After Newton solved the problem of the orbit of a single planet around the Sun, the natural next challenge was to find the solution for two planets orbiting the Sun. Many of the best minds in mathematics and physics worked on this problem in the last century.

The current state of our model is given by five numbers: the position of Jupiter along it's orbit, and two velocities and positions for the Earth. One of these can be removed by moving to a coordinate system which rotates with Jupiter. Earth's angular momentum and energy are not conserved, because Jupiter provides an external periodic force. However, there is a conserved quantity

For our problem, I tried a lot of different maps. Taking a snapshot
once each Jovian year seemed natural, but leaves one with four coordinates
for the Earth: projecting the four dimensional space to two lost a lot
of information. The projection used in the program is where the Earth
lies directly between Jupiter and the Sun (the plane
**rE x rJ = 0** for **rE . rJ > 0**).
If you select ``Poincare (rotating reference frame)'' under View,
the program will plot the distance from the earth along the axis
to Jupiter along the horizontal axis, and the velocity component
towards Jupiter along the vertical axis (the parallel components
of the distance and the velocity). The perpendicular component of the
position is of course zero; the perpendicular component of the velocity
is not shown.

If you click on the graphics screen while viewing the Poincaré section, you'll start another trajectory with the appropriate parallel positions and velocities. The program selects the perpendicular velocity so that the ``Energy'' is conserved; if that's not possible, it writes a note to the original window and plots nothing. Thus, you can view a two-dimensional cross-section of the three-dimensional constant ``Energy'' surface.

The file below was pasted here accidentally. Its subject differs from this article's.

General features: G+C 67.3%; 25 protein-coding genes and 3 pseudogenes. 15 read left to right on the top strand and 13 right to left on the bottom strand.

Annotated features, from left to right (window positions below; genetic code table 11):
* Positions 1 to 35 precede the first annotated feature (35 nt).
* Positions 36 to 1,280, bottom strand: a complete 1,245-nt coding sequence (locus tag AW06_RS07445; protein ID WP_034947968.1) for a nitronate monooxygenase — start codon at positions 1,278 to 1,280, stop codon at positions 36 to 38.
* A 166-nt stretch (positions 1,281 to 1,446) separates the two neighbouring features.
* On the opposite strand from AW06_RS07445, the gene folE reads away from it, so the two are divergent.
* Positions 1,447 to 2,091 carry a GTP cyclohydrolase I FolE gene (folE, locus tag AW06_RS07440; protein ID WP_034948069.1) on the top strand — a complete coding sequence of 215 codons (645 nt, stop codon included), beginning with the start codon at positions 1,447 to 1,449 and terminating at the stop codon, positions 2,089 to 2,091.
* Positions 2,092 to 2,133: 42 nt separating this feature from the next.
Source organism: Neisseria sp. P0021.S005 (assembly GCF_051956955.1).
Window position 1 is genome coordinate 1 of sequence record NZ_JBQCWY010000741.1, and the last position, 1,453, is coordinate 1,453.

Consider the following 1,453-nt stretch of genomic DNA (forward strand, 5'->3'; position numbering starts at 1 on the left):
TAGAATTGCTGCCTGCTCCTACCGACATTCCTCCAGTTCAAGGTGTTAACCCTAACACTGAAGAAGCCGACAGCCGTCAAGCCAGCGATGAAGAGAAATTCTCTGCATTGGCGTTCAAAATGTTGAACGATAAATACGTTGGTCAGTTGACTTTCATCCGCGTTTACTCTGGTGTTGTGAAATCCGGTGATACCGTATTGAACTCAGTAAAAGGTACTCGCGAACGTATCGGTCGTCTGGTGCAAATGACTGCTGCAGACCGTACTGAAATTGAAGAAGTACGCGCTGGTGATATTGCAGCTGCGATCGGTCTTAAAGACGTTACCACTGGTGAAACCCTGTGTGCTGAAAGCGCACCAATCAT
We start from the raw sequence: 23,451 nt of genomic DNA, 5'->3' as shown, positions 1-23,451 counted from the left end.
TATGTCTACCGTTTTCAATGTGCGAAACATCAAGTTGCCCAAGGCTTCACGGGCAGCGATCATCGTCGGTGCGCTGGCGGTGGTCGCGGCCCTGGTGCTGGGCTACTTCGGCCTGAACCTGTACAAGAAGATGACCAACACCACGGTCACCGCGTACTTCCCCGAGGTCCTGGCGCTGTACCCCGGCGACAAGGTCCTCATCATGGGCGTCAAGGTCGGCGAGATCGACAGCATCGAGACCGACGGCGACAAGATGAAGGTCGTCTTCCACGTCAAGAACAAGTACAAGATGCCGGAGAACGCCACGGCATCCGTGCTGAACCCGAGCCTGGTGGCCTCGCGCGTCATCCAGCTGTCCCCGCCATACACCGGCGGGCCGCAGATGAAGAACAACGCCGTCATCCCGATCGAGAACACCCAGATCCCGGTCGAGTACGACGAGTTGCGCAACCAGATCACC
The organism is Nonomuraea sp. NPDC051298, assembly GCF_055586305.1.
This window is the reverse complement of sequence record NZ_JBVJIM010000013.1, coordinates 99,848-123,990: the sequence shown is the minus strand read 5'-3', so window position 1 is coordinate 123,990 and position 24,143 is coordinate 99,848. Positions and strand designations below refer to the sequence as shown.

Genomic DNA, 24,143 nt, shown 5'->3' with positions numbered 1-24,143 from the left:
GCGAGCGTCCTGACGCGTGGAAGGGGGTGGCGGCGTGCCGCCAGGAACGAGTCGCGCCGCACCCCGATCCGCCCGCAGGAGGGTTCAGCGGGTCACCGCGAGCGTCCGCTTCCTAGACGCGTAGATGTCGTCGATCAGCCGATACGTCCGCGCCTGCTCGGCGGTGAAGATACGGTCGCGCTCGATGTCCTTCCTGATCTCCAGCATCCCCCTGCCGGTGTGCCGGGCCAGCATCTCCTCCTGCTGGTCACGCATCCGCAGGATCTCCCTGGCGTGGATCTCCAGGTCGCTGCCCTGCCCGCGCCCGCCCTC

- Who were the mathematicians and physicists who made serious contributions to the theory of the three-body problem? In particular, who proved that there were no further analytic integrals of the motion? Can you provide Mosaic links to bios already on the Net for these?
- What is the ``weird vector'' which provides the last integrals for the inverse-square two-body problem? Find out how it's related to the mapping from the inverse-square 3-D problem to the four-dimensional harmonic oscillator. How does it relate to the Laplace vector?
- Show that the ``Energy'' defined above is conserved. (What's its real name?) If we make the mass of the earth finite, the real energy and angular momentum are conserved. How do these turn into ``Energy'' in the limit where the earth's mass goes to zero? What happens to the other conserved quantities?
- Figure out what
*symplectic*means. Implement a symplectic algorithm, and check whether it runs faster than Runge Kutta. See,*e.g.*Olver, P. J., "App. of Lie Groups to Diff Eqn's" QA372.052, 1993 or Sanz-Serna, J. M., "Numerical Hamiltonian Problems" QA614.83.S26x.1994 in the Math library.

- Description of the Three-Body Problem.
- Jupiter, Earth, and Sun
- Why hasn't the Earth left the Solar System?
- Invariant Tori
- Chaos!
- Lagrange Points
- Poincaré Section for the L5 Point
- Questions for Further Research

Last modified: May 19, 1996

James P. Sethna, sethna@lassp.cornell.edu.

Statistical Mechanics: Entropy, Order Parameters, and Complexity, now available at Oxford University Press (USA, Europe).